Settlements Get Tougher For Activists by Activist Insight
The length of time taken to settle an activist demand for board seats increases for the first time in three years.
Activist Insight data suggests that the number of days taken to negotiate a board seat has increased for the first time since 2013.
According to the data, companies that awarded an activist a board seat in 2016 as part of a settlement agreement did so after an average of 64 days.
Last year, the average length of negotiations was 54 days. In 2013 and 2014, Activist Insight found that the average duration of talks was 74 days and 67 days respectively.
Recently, companies have been pushing back against activist demands, perhaps emboldened by support from institutional investors, or reflecting the more uncertain economy. Among board seats granted in 2016, several situations involved prolonged fights, including litigation between Epiq Systems and Villere St Denis, and a war of words between Autodesk and Sachem Head Capital Management.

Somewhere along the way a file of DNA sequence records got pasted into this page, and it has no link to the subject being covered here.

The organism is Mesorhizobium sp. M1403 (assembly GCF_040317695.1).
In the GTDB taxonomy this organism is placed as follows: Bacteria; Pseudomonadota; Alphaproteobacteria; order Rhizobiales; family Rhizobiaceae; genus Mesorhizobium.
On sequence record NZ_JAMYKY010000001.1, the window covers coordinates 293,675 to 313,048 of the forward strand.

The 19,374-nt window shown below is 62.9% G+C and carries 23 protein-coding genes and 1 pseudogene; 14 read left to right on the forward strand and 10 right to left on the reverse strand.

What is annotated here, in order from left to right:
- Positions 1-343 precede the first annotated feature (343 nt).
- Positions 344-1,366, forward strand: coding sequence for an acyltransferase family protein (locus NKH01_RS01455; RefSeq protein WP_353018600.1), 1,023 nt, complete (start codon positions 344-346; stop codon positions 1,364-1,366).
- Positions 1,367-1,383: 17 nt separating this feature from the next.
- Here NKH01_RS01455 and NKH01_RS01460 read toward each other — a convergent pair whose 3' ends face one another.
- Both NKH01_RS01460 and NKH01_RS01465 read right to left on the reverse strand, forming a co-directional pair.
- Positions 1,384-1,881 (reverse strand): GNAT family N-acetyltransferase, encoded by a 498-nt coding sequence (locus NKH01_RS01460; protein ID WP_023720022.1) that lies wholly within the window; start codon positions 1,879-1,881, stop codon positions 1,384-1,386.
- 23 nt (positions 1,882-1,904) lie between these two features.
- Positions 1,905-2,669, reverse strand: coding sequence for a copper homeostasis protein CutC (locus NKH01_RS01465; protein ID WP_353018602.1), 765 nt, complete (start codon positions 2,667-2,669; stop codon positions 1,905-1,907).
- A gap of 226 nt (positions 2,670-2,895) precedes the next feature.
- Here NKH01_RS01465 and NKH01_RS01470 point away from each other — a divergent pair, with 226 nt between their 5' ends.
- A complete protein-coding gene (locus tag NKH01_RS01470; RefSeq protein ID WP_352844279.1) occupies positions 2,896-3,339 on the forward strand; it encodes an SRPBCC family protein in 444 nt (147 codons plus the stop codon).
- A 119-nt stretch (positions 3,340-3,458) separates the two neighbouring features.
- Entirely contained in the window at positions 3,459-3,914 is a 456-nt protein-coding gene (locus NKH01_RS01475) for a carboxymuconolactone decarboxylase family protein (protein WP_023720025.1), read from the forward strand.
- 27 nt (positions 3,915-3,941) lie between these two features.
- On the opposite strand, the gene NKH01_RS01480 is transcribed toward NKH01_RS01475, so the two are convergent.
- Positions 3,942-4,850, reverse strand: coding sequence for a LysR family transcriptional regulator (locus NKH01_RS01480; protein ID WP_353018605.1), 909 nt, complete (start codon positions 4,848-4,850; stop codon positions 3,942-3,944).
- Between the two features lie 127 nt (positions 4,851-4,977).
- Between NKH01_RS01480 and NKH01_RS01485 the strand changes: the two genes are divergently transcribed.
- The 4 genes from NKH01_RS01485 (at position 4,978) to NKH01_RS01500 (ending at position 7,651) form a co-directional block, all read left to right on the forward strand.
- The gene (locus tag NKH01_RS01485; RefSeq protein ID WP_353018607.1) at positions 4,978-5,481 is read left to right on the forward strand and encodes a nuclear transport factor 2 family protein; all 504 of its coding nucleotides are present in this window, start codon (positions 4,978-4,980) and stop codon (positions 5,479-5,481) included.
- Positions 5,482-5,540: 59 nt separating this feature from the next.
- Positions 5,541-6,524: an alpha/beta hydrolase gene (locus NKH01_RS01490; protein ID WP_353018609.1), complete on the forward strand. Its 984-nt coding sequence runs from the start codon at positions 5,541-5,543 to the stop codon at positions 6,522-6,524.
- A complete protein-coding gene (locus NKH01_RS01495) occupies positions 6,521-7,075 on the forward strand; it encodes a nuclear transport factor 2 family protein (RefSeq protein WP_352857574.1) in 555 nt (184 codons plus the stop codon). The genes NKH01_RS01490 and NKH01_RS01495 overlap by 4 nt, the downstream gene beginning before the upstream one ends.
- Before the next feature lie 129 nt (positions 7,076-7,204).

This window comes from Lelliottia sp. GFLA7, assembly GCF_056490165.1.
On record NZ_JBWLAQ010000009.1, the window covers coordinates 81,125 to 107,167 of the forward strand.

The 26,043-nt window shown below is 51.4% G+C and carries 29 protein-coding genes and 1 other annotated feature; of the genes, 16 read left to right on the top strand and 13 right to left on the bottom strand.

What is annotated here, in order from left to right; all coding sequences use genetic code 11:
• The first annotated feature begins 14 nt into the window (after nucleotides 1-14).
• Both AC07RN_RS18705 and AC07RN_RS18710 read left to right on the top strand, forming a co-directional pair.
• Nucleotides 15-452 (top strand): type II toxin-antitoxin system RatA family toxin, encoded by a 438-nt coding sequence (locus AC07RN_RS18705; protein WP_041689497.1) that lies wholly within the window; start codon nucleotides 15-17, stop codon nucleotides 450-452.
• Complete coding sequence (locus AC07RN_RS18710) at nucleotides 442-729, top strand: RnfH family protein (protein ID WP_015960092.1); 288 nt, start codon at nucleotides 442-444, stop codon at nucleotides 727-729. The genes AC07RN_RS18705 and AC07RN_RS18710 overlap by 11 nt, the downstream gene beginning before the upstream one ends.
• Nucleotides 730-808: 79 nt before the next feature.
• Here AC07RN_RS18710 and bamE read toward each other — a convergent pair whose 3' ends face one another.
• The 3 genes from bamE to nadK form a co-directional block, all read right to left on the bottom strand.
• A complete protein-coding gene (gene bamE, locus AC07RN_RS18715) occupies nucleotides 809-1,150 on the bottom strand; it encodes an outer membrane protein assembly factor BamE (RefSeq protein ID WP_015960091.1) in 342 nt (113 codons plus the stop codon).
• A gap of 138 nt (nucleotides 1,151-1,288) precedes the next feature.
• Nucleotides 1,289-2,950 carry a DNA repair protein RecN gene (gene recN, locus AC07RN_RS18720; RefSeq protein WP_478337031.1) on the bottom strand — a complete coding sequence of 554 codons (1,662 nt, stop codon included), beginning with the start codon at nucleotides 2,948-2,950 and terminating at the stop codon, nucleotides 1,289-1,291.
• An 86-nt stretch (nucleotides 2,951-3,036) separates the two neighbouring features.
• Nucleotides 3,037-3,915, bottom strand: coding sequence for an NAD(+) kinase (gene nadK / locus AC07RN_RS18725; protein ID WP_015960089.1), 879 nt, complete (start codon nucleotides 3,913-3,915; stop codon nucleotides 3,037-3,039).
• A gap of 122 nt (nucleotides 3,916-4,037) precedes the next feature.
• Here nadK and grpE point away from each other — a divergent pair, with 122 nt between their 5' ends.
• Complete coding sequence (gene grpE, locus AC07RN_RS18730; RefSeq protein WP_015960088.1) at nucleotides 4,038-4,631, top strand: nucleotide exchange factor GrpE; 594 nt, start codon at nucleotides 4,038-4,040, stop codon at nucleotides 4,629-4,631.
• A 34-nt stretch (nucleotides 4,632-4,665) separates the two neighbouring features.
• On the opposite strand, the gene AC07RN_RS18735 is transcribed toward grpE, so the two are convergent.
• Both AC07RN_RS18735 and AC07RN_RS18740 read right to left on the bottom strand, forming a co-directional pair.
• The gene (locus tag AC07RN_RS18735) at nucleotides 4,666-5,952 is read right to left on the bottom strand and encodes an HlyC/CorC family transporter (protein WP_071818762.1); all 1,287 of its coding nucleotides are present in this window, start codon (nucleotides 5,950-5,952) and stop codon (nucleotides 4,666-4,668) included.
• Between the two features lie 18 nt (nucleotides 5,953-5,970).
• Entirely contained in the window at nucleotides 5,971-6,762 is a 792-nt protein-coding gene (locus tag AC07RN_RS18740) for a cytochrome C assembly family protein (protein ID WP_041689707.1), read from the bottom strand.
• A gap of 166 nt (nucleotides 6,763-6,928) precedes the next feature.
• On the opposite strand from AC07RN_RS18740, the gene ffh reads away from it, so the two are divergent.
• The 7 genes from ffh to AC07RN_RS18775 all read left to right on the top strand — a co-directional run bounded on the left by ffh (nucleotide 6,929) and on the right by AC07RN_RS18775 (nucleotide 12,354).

Another novel development was the first FTSE 100 company (UK) to give an activist a board seat. ValueAct Capital Partners had to wait 212 days between the first suggestion that it might seek board representation and a settlement being agreed, with a lengthy debate in the British press about the appropriateness of shareholder representation on the board of such an iconic and strategically important company.
Commenting on the data, Activist Insight spokesman Josh Black said “While activists continue to accumulate positions on boards, there has clearly been some additional resistance over the past year and this is reflected in the data. There is now an additional burden on activists to prove they and their ideas are a force for good, which will be harder for those with less of a track record or poor recent performance.”